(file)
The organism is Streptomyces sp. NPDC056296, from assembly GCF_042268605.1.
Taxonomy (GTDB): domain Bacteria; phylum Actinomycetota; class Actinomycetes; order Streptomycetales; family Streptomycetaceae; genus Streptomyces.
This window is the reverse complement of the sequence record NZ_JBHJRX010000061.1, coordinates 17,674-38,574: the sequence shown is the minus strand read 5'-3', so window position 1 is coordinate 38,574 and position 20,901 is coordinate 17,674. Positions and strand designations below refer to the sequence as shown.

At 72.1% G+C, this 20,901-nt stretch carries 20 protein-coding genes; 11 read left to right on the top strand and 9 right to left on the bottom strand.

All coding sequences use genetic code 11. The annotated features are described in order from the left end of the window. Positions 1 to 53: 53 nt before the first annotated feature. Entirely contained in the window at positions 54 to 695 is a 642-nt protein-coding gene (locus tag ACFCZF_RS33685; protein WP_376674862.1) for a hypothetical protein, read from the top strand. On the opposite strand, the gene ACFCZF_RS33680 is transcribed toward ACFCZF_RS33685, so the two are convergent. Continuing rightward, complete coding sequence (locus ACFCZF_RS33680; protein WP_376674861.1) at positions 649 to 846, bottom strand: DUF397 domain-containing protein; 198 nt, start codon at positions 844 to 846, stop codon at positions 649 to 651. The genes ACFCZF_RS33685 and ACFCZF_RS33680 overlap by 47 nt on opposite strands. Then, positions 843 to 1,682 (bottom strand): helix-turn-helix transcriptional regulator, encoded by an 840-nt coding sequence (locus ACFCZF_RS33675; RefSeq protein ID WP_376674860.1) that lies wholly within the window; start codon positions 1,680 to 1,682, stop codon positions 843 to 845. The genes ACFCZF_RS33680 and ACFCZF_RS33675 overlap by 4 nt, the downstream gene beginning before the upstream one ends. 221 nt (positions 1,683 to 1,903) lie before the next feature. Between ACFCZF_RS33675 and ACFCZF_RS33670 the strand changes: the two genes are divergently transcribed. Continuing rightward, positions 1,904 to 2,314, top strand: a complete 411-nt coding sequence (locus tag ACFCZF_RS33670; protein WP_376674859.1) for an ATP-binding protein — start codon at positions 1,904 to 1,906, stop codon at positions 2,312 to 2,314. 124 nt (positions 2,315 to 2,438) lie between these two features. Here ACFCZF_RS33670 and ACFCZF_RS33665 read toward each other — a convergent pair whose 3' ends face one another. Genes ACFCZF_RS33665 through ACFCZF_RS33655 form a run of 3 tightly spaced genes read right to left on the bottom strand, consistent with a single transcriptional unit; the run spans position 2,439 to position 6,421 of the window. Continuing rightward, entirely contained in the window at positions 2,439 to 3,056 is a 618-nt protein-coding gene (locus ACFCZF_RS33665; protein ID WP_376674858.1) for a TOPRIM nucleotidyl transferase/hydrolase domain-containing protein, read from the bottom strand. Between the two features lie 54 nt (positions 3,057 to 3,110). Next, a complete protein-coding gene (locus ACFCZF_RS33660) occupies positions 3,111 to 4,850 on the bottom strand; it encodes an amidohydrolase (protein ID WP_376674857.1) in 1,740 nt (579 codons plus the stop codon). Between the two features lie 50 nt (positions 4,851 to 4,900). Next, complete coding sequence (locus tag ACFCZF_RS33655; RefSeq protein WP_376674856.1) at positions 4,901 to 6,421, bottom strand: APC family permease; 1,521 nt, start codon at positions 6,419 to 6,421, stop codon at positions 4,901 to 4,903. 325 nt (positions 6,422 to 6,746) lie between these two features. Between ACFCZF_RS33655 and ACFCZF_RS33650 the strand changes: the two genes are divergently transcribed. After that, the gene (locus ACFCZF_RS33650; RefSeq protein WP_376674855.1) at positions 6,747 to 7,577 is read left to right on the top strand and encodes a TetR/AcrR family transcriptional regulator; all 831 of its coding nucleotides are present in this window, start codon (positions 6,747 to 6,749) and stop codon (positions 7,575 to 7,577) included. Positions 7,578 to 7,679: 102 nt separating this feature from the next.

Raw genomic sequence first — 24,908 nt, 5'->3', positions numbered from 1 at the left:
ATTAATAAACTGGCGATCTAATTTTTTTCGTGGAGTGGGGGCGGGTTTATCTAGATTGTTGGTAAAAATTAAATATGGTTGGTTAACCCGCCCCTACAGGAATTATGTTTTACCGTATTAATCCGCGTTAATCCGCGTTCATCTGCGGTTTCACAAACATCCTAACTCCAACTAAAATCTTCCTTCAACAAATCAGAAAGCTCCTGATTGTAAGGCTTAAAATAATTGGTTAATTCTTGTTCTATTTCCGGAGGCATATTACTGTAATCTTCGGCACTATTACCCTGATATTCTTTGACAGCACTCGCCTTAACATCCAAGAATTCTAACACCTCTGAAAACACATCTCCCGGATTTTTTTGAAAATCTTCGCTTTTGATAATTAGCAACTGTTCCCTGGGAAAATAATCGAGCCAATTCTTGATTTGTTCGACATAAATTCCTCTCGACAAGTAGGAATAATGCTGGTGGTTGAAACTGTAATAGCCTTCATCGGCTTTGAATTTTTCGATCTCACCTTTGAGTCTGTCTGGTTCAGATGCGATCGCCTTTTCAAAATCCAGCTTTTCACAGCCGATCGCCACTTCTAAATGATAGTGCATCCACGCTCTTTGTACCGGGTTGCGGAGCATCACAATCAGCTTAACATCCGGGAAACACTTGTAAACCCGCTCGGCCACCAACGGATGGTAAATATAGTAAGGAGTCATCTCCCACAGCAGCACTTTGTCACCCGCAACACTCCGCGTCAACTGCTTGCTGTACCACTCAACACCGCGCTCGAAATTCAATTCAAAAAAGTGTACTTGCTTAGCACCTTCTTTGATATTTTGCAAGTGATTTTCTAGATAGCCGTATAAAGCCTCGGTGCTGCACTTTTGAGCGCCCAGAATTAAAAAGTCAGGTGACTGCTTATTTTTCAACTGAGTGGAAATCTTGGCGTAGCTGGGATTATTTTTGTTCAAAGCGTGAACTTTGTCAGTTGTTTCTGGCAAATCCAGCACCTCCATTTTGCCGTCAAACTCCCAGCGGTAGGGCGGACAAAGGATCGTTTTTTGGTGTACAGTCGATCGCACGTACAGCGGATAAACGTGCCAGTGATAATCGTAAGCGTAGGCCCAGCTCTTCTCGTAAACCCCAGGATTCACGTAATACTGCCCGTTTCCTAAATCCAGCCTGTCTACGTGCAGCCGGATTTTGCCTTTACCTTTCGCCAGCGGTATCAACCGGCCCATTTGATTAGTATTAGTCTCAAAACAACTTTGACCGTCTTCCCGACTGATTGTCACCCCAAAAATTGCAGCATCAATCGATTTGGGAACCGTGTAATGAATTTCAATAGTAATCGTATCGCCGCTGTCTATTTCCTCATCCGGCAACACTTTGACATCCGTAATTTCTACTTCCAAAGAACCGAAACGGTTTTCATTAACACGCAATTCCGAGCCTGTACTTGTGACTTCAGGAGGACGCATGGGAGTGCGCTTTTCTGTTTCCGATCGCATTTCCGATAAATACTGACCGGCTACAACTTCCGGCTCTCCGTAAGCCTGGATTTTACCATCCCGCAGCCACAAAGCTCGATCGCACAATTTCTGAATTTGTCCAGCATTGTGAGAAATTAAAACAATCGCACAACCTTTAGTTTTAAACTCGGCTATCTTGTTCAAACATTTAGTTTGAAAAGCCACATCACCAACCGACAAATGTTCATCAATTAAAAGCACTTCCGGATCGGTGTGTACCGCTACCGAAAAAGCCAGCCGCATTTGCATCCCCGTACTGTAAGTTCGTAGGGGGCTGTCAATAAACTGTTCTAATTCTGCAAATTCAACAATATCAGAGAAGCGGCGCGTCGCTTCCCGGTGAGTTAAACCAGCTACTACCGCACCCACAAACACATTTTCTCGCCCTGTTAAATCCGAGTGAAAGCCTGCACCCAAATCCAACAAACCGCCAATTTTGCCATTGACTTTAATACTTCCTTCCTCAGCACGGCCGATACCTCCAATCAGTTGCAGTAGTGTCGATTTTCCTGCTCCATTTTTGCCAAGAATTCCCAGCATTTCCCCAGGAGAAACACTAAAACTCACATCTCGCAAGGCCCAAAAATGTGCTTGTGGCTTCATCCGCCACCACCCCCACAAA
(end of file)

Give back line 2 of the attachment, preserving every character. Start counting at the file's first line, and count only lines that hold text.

Taxonomy (GTDB): domain Bacteria; phylum Actinomycetota; class Actinomycetes; order Streptomycetales; family Streptomycetaceae; genus Streptomyces.